by Linda Warren
I vexed a Great Blue Heron
as I walked the path
along the catch-and-release section of this stream
that flows year round, gift of the accidental wilderness
around the reservoir that quenches Boston.
She didn’t move far, just to another fallen log,
an easy pebble toss from where I stood.
She looked well fed and feathered,
in this Anthropocene landscape
for which five townships and their homesteads drowned,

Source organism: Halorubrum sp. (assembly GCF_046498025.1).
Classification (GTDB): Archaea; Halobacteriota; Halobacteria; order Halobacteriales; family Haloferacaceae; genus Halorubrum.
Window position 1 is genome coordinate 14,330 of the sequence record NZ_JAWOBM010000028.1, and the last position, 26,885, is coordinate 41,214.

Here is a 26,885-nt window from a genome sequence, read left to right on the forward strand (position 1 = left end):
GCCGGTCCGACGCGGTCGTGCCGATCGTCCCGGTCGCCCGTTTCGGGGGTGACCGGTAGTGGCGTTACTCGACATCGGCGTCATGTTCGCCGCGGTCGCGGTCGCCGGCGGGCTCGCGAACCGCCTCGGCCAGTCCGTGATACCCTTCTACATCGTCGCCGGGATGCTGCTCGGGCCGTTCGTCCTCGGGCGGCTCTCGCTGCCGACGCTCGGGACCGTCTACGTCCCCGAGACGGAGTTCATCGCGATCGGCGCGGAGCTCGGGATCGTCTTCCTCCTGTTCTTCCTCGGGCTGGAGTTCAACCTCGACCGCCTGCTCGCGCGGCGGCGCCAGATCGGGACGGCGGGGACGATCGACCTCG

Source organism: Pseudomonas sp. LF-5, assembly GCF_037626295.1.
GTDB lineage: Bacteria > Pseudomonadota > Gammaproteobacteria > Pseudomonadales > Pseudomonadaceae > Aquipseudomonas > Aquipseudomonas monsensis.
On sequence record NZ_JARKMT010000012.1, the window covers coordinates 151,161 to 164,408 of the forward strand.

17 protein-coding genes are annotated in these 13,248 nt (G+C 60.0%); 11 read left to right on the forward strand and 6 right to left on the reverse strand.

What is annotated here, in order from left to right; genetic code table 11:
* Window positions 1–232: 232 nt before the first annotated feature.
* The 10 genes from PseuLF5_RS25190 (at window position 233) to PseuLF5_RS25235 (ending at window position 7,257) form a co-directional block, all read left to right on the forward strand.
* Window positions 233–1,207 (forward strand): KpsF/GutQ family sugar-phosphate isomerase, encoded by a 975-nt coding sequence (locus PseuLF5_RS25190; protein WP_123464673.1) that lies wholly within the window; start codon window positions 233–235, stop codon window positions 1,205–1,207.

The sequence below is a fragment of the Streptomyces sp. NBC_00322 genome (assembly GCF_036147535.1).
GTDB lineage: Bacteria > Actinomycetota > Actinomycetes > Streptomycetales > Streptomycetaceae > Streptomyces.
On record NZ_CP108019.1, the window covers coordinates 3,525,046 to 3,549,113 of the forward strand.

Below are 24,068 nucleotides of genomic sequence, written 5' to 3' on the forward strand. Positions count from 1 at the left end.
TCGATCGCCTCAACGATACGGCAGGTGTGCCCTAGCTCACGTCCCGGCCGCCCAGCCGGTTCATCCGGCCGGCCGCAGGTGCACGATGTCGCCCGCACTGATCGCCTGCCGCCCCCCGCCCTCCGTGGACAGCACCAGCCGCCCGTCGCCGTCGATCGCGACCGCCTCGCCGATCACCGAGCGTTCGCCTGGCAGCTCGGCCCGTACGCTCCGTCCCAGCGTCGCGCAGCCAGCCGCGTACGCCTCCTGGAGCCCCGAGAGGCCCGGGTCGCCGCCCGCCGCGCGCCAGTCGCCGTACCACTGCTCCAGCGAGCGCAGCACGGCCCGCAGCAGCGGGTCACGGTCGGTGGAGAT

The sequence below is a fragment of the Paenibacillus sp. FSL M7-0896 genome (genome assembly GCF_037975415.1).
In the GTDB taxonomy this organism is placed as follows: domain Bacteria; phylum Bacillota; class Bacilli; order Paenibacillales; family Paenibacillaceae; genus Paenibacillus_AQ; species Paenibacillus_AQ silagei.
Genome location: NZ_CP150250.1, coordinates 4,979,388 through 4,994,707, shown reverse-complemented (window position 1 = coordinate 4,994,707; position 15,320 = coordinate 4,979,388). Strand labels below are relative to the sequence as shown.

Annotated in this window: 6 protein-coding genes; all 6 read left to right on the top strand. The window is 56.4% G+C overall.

and a hundred thousand acres were returned to grace.
She eyed me, fellow wader of this unoccluded water,
then arched her neck and tipped her beak down to the trout
she herself had no plans to release,
a famous beauty deciding which delicacy she desired,
as rich as she needed to be.